I remember my first meeting with Asha Bhosle on my 35th birthday. I had other fancy plans, but cancelled them. MTV had arranged it as she had won the best singer award for her album Jaanam Samjha Karo. She offered me sweets and coffee.
This was at her Pedder Road residence in south Bombay. She and her sister Lata Mangeshkar stay in opposite flats. She was wearing a blue saree and was well-groomed. After 20 years, that interview is vivid in my mind. I was a rookie in film music journalism.
Asha Tai’s Versatility
Before I continue, let me wish Asha tai a very happy 85th birthday. I have always been a huge admirer, though to be honest, Mangeshkar remains my favourite woman playback singer. Number 2 would be a toss-up between Bhosle and Geeta Dutt, who died prematurely. That's a personal opinion. Everyone, journalist or fan, has one. Yet, among these three, I believe Bhosle tops in terms of versatility. She did 'Jaaiye Aap Kahan Jaayenge' from the film Mere Sanam, 'In Aankhon Ki Masti' from Umrao Jaan and 'Mera Kuchh Samaan' from Ijaazat.
At the other extreme, she did 'Dum Maaro Dum' (Hare Rama Hare Krishna), 'Duniya Mein Logon Ko' (Apna Desh) and 'Aaja Aaja' (Teesri Manzil). At a whole other level she did 'Chura Liya' (Yaadon Ki Baraat), 'Roz Roz Aankhon Taley (Jeeva) and ‘Radha Kaise Na Jaley’ (Lagaan).
Asha Bhosle has sung Marathi natya sangeet songs, popular Bengali songs, Gujarati folk music and ghazals. Her duets with Kishore Kumar and Mohammed Rafi were outstanding.
Bhosle's husband, the late genius RD Burman, played a great role in shaping Indian music in the 1970s. Earlier, there were OP Nayyar and SD Burman. RD chose Mangeshkar for the romantic and melancholic songs, and Bhosle for the peppier ones, at a time when cabaret numbers were fantastic to hear, unlike today's item songs.
All this is probably known. So let me get back on my meetings with Bhosle.
Asha Tai’s Wit & Charm
Some quotable quotes from the first one. I asked her, whether she ever planned to retire. It's not something one asks a legend, but I just wanted hear her response. It was: “For us, singing is like breathing. We sing when we sleep too. Would you ever think of stopping to write?”
I tried to grill her on her so-called rivalry with Mangeshkar. She knew it was coming and handled it charmingly.
Asha tai said, “I am what I am because Didi mentored me and my sisters and brother Hridaynath after my father (Dinanath Mangeshkar) passed away. All this talk of rivalry has been created by your seniors in the media. We love each other.”
The second time I interviewed Asha Bhosle was when she had released a ghazal album based on covers of older classics. It had Farida Khanum's 'Aaj Jaane Ki Zid Na Karo'. I requested her to sing it for me, and she smiled, “Aaj gaane ki zid na karo. Yunhi chai ko peete raho.”
‘Success & Failure a Part of Life’
The third set of meetings was when she was about to release the album You've Stolen My Heart (a translation of 'Chura Liya'). I had quit journalism for some years to experiment around. I had joined EMI Music and was handling the Warner Music repertoire. This album was released by US-based Nonesuch Records, and featured reinterpretations of RD Burman’s songs by this classical string ensemble Kronos Quartet.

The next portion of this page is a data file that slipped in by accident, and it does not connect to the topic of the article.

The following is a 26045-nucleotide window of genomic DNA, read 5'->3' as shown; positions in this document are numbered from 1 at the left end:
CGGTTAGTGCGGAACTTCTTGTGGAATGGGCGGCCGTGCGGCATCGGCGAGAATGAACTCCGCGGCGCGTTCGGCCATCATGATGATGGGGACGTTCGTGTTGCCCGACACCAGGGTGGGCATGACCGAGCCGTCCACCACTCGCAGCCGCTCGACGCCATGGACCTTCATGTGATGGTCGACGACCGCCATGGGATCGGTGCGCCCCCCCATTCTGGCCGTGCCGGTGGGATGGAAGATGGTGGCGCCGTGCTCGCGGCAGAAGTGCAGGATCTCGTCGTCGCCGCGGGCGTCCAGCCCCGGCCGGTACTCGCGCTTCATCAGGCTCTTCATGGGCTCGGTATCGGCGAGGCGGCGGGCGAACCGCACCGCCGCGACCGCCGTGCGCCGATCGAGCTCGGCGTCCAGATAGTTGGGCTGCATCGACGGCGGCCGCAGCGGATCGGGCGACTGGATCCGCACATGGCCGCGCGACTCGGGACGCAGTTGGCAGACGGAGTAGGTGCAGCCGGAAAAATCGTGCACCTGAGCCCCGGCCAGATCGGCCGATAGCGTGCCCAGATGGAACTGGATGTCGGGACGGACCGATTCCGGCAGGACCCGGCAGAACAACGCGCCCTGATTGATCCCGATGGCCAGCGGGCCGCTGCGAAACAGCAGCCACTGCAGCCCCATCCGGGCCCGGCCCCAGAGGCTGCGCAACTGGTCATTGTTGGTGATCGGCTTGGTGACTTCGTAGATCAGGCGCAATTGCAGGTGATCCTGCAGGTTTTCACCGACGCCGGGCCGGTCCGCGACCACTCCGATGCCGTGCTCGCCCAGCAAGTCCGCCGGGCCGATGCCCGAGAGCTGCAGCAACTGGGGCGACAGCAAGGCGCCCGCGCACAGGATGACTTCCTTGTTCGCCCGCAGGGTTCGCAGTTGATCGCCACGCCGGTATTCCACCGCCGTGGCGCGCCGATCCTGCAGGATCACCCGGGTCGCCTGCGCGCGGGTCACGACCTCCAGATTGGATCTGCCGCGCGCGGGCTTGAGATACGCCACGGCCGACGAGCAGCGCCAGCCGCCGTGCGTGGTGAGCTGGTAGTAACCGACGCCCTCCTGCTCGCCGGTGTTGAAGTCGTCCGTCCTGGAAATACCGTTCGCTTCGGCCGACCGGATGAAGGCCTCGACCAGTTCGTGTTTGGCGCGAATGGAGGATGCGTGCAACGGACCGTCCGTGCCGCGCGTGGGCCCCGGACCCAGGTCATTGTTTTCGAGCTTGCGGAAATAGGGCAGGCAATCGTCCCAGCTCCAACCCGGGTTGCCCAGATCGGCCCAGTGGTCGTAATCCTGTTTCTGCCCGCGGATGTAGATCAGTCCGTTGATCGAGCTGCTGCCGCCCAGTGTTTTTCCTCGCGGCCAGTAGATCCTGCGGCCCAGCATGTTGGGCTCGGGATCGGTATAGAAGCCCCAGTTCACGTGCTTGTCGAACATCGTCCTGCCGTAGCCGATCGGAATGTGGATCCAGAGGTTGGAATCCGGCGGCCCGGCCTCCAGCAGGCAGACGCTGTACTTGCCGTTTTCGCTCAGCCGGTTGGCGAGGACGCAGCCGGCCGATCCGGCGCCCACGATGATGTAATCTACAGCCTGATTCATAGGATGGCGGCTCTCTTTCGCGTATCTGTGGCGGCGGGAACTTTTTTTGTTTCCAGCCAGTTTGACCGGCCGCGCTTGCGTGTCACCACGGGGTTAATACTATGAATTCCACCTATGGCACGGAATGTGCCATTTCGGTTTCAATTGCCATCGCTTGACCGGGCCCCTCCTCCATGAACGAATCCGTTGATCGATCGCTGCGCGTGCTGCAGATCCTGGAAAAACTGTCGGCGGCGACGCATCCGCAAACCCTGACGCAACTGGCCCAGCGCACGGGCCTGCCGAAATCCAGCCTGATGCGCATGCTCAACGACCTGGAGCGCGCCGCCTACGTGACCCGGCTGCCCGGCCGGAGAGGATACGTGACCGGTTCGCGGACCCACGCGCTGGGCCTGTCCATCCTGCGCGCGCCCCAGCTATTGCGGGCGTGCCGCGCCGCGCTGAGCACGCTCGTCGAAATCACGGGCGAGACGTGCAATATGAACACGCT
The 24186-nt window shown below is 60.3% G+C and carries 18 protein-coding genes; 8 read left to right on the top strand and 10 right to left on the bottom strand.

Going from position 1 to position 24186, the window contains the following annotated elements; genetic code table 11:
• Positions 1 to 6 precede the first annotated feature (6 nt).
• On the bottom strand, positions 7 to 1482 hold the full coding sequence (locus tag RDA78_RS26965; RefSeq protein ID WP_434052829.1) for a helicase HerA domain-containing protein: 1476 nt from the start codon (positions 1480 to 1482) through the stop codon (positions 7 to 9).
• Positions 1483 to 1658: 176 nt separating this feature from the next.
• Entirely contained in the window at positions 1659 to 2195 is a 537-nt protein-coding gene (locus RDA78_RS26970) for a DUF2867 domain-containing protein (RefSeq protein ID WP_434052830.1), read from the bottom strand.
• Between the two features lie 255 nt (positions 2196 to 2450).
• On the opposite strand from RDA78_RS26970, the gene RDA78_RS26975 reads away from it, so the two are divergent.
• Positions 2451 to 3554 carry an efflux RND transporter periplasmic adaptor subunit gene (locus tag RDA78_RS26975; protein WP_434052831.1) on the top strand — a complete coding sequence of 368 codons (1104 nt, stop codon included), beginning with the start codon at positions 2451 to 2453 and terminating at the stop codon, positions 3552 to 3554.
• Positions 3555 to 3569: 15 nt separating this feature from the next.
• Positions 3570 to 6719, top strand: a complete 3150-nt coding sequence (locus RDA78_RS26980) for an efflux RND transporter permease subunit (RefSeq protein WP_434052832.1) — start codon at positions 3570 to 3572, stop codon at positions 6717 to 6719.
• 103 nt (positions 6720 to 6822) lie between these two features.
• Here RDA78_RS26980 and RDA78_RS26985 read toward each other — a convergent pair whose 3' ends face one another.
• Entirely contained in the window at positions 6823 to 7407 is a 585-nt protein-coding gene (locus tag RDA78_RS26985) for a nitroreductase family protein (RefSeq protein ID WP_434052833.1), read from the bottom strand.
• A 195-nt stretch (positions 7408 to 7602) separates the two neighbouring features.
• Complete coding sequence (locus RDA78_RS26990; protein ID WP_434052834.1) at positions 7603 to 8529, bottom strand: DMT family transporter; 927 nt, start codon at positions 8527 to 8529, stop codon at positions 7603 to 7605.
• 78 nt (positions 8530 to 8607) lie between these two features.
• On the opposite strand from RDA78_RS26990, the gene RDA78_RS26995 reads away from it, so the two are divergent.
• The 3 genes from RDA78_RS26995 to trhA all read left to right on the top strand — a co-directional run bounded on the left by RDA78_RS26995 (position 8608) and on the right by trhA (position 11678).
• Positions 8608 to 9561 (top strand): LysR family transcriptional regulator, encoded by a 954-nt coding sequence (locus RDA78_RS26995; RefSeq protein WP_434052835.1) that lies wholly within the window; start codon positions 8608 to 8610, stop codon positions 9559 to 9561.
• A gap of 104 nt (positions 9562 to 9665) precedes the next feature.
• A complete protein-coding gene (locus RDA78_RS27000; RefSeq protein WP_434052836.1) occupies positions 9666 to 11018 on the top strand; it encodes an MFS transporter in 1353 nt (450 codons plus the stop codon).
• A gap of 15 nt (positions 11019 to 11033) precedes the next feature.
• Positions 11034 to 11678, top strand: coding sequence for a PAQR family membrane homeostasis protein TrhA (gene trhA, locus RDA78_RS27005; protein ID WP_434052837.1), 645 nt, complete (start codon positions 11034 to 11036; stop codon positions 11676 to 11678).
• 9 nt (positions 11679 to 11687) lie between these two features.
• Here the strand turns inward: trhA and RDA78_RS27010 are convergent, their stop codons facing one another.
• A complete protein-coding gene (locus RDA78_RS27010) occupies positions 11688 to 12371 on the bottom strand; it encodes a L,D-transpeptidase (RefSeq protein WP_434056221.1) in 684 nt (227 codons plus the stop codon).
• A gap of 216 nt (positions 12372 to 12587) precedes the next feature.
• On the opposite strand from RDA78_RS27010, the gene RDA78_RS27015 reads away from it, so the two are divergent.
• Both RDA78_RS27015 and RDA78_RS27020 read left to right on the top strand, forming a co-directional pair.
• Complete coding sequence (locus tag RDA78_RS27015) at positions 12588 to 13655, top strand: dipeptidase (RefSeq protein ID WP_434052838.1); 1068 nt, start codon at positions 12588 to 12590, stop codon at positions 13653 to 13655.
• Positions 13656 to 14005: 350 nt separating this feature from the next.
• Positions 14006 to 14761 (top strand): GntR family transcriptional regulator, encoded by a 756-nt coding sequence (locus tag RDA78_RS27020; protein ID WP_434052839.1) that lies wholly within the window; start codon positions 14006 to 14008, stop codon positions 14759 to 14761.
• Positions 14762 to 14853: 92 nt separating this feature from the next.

I loved the songs but was not confident that the album would sell. My thought was that most Indian film music listeners are not used to violins and cellos. I told my boss Shamir Tandon, who said I had to do my job anyway. The album bombed. We gave more free copies to friends than what we sold. I still have some.
I got the flak, but then dealt with Bhosle diplomatically. I said I tried. She responded, “All my songs or albums are not hits. Success and failure are a part of life. We should move on.”
‘Tum Jiyo Hazaaro Saal’
Many people told me Bhosle could be very temperamental and blunt. But then, she's a creative person, an artiste, constantly with a tune in her head. I have experienced one incident myself. It goes like this. She loves mimicking people, and has a wry but great sense of humour. She has done that with Mangeshkar, Noor Jehan and Suraiya at her concerts.
At my first interview, she mimicked Bappi Lahiri. I found it hilarious and printed it. When the article was published, she called on my landline and fired me, saying it was off the record. I never record my interviews but luckily the MTV person there did so. I reminded her of this incident the next time I met her. She didn't remember. We moved on.
Bhosle has gone through personal tragedies. RD Burman passed away when he was 54. Her daughter Varsha committed suicide and her son Hemant died of cancer.
Today her younger son Anand and daughter-in-law Anuja are with her. She dotes on her grandchildren Ranjay and Zanai. Friends tell me she got frustrated when she thought she wasn't getting her due. But she fought on and still does.
She's been a woman of substance. The real Iron Maiden. On this note, let me quote her own song on today's momentous occasion: "Tum jiyo hazaaro saal ke din ho pachaas hazaar."
That goes out to Lata didi who will turn 89 in another 20 days. Without you sisters, what would Indian music be?
(Narendra Kusnur is a Mumbai-based music critic.)